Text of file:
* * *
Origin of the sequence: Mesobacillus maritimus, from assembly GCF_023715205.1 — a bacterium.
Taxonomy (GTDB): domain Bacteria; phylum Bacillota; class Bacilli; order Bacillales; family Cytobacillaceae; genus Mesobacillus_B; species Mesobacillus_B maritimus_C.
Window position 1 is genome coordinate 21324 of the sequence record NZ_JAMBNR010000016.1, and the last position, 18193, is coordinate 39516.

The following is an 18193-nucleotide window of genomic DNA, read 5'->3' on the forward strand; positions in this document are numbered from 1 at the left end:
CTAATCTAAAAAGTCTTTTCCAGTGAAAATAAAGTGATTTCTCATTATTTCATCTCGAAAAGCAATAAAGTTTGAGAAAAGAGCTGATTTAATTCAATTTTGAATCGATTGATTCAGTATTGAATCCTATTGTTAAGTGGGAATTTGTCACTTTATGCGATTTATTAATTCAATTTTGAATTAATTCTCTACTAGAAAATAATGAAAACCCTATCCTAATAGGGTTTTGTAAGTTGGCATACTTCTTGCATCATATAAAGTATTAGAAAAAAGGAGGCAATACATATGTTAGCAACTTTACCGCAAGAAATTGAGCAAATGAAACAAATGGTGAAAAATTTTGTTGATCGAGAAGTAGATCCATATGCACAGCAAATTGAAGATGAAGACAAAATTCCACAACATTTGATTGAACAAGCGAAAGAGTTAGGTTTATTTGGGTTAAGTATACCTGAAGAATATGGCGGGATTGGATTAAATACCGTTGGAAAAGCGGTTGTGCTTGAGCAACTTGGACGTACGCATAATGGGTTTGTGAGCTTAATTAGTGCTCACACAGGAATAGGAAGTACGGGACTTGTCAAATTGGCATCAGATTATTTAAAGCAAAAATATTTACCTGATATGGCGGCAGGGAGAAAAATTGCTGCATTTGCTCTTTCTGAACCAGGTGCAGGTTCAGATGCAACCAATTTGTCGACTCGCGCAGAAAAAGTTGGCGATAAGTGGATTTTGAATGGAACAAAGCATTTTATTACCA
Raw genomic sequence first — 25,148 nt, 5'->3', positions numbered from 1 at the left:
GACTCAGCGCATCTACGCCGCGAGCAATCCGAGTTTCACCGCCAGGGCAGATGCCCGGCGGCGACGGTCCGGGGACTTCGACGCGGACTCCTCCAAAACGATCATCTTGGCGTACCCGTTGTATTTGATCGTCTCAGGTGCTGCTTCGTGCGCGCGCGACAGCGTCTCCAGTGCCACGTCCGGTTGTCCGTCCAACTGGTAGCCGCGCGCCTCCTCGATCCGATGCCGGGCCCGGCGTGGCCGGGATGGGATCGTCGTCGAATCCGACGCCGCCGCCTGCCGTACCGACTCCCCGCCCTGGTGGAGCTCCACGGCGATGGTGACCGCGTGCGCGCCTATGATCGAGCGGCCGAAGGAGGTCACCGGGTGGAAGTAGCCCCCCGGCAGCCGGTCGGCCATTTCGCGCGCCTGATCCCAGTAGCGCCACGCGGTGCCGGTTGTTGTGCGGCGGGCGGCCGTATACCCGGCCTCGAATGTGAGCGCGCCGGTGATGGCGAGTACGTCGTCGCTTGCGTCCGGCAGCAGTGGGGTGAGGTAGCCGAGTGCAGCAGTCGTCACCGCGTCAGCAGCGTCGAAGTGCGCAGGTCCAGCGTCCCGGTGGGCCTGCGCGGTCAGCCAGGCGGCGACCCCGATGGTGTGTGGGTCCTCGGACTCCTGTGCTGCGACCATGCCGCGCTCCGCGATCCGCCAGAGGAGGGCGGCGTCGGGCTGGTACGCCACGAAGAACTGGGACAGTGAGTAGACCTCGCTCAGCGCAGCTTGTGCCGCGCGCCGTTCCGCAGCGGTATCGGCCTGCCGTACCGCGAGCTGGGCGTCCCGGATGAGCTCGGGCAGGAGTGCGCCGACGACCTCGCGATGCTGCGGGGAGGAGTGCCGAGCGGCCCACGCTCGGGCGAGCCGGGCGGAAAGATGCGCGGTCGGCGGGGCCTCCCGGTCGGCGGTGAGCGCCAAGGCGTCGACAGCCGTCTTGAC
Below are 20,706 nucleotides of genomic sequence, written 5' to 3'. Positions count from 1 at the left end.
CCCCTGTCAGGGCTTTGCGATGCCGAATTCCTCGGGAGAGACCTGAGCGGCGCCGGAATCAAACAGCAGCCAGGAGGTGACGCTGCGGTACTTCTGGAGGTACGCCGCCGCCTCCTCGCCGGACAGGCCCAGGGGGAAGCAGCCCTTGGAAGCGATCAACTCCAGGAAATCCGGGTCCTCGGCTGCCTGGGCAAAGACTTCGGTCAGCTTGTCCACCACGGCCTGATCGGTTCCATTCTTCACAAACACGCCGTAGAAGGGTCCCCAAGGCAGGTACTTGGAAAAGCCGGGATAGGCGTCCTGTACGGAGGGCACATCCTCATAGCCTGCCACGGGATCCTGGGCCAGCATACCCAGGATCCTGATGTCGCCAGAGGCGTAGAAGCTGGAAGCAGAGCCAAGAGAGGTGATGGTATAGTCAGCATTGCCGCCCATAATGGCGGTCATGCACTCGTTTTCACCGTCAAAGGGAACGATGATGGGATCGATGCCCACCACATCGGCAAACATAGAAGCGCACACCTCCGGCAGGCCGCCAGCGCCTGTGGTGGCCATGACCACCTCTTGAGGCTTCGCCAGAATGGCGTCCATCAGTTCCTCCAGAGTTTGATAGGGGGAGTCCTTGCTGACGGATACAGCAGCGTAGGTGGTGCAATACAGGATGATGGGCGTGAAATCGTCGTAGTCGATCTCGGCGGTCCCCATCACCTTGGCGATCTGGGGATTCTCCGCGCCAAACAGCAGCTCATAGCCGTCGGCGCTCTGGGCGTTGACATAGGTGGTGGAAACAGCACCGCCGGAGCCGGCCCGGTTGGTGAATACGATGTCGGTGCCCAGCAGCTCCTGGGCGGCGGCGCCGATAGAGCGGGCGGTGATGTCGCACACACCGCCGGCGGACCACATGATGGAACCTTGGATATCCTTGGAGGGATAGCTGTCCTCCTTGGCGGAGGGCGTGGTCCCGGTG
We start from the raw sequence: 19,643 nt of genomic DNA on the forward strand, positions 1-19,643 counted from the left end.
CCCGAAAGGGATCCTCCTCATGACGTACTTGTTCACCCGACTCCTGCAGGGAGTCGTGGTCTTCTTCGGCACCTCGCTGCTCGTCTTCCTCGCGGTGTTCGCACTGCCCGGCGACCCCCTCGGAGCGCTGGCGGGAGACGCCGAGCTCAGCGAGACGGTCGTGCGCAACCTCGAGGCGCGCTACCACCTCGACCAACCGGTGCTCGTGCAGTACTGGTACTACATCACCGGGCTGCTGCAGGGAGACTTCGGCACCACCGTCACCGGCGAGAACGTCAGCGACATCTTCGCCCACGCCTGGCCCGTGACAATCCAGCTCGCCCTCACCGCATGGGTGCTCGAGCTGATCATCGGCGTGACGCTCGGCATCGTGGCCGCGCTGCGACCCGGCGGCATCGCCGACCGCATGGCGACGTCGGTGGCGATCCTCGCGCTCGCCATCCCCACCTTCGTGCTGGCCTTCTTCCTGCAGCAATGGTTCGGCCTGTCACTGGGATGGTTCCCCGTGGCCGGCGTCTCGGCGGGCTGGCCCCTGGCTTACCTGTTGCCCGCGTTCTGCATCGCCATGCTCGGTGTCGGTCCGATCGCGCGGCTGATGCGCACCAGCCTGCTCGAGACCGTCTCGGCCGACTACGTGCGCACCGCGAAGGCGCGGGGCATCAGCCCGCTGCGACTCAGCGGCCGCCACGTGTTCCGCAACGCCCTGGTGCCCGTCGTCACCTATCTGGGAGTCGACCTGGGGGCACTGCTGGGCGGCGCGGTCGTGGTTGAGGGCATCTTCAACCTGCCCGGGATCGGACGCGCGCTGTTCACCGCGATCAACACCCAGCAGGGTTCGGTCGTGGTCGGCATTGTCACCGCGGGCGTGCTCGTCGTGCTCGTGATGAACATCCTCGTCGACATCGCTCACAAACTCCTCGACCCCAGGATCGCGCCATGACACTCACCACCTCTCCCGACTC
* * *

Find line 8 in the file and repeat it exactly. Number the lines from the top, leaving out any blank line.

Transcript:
Below are 20,706 nucleotides of genomic sequence, written 5' to 3'. Positions count from 1 at the left end.